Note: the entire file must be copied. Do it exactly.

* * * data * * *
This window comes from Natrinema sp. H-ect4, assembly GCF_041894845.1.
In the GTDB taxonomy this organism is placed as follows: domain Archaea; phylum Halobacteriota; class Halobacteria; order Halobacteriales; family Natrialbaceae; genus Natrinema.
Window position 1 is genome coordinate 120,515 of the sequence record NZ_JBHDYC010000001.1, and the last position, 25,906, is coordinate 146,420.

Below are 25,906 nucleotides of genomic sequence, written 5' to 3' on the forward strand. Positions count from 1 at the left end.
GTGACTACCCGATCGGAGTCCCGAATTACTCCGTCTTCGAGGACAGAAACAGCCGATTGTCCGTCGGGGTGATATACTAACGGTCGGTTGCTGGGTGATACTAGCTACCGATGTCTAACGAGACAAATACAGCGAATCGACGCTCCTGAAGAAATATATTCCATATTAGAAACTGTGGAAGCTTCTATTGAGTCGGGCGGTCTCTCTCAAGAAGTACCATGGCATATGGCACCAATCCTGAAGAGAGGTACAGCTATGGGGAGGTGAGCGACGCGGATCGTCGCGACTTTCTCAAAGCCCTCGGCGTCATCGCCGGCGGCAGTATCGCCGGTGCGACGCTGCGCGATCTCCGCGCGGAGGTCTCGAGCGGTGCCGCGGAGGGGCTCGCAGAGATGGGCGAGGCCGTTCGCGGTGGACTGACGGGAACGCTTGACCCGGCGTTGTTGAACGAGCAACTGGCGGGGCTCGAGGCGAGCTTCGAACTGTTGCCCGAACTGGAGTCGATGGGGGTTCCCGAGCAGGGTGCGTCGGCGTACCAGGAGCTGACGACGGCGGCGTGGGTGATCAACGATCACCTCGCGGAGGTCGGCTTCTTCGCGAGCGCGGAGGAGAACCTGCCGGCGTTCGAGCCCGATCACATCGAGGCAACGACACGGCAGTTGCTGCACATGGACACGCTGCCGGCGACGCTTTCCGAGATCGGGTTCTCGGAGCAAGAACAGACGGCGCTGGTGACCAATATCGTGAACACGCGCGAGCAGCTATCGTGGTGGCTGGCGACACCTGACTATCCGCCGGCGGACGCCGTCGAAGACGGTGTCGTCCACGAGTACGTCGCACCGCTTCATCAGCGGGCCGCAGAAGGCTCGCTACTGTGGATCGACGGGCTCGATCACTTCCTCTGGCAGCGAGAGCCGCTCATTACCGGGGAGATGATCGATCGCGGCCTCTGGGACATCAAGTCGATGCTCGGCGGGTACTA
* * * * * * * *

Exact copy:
This window comes from Natrinema sp. H-ect4, assembly GCF_041894845.1.
In the GTDB taxonomy this organism is placed as follows: domain Archaea; phylum Halobacteriota; class Halobacteria; order Halobacteriales; family Natrialbaceae; genus Natrinema.
Window position 1 is genome coordinate 120,515 of the sequence record NZ_JBHDYC010000001.1, and the last position, 25,906, is coordinate 146,420.

Below are 25,906 nucleotides of genomic sequence, written 5' to 3' on the forward strand. Positions count from 1 at the left end.
GTGACTACCCGATCGGAGTCCCGAATTACTCCGTCTTCGAGGACAGAAACAGCCGATTGTCCGTCGGGGTGATATACTAACGGTCGGTTGCTGGGTGATACTAGCTACCGATGTCTAACGAGACAAATACAGCGAATCGACGCTCCTGAAGAAATATATTCCATATTAGAAACTGTGGAAGCTTCTATTGAGTCGGGCGGTCTCTCTCAAGAAGTACCATGGCATATGGCACCAATCCTGAAGAGAGGTACAGCTATGGGGAGGTGAGCGACGCGGATCGTCGCGACTTTCTCAAAGCCCTCGGCGTCATCGCCGGCGGCAGTATCGCCGGTGCGACGCTGCGCGATCTCCGCGCGGAGGTCTCGAGCGGTGCCGCGGAGGGGCTCGCAGAGATGGGCGAGGCCGTTCGCGGTGGACTGACGGGAACGCTTGACCCGGCGTTGTTGAACGAGCAACTGGCGGGGCTCGAGGCGAGCTTCGAACTGTTGCCCGAACTGGAGTCGATGGGGGTTCCCGAGCAGGGTGCGTCGGCGTACCAGGAGCTGACGACGGCGGCGTGGGTGATCAACGATCACCTCGCGGAGGTCGGCTTCTTCGCGAGCGCGGAGGAGAACCTGCCGGCGTTCGAGCCCGATCACATCGAGGCAACGACACGGCAGTTGCTGCACATGGACACGCTGCCGGCGACGCTTTCCGAGATCGGGTTCTCGGAGCAAGAACAGACGGCGCTGGTGACCAATATCGTGAACACGCGCGAGCAGCTATCGTGGTGGCTGGCGACACCTGACTATCCGCCGGCGGACGCCGTCGAAGACGGTGTCGTCCACGAGTACGTCGCACCGCTTCATCAGCGGGCCGCAGAAGGCTCGCTACTGTGGATCGACGGGCTCGATCACTTCCTCTGGCAGCGAGAGCCGCTCATTACCGGGGAGATGATCGATCGCGGCCTCTGGGACATCAAGTCGATGCTCGGCGGGTACTA